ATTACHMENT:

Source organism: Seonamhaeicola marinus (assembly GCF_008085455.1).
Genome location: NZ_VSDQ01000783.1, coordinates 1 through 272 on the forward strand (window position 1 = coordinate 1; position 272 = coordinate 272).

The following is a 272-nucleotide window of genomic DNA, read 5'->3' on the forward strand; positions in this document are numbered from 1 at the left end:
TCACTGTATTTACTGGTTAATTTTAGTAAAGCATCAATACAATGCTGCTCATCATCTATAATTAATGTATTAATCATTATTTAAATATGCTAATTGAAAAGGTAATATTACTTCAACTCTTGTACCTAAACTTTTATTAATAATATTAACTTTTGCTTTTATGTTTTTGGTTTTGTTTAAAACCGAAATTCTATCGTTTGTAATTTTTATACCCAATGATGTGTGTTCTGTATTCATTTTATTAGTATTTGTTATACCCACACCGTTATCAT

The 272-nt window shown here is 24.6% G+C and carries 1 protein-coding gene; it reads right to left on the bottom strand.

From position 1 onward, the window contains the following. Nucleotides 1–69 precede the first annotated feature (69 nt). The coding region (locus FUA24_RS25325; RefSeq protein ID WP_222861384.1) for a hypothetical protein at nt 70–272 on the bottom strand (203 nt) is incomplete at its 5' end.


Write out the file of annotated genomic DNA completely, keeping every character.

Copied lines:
Source organism: Seonamhaeicola marinus (assembly GCF_008085455.1).
Genome location: NZ_VSDQ01000783.1, coordinates 1 through 272 on the forward strand (window position 1 = coordinate 1; position 272 = coordinate 272).

The following is a 272-nucleotide window of genomic DNA, read 5'->3' on the forward strand; positions in this document are numbered from 1 at the left end:
TCACTGTATTTACTGGTTAATTTTAGTAAAGCATCAATACAATGCTGCTCATCATCTATAATTAATGTATTAATCATTATTTAAATATGCTAATTGAAAAGGTAATATTACTTCAACTCTTGTACCTAAACTTTTATTAATAATATTAACTTTTGCTTTTATGTTTTTGGTTTTGTTTAAAACCGAAATTCTATCGTTTGTAATTTTTATACCCAATGATGTGTGTTCTGTATTCATTTTATTAGTATTTGTTATACCCACACCGTTATCAT

The 272-nt window shown here is 24.6% G+C and carries 1 protein-coding gene; it reads right to left on the bottom strand.

From position 1 onward, the window contains the following. Nucleotides 1–69 precede the first annotated feature (69 nt). The coding region (locus FUA24_RS25325; RefSeq protein ID WP_222861384.1) for a hypothetical protein at nt 70–272 on the bottom strand (203 nt) is incomplete at its 5' end.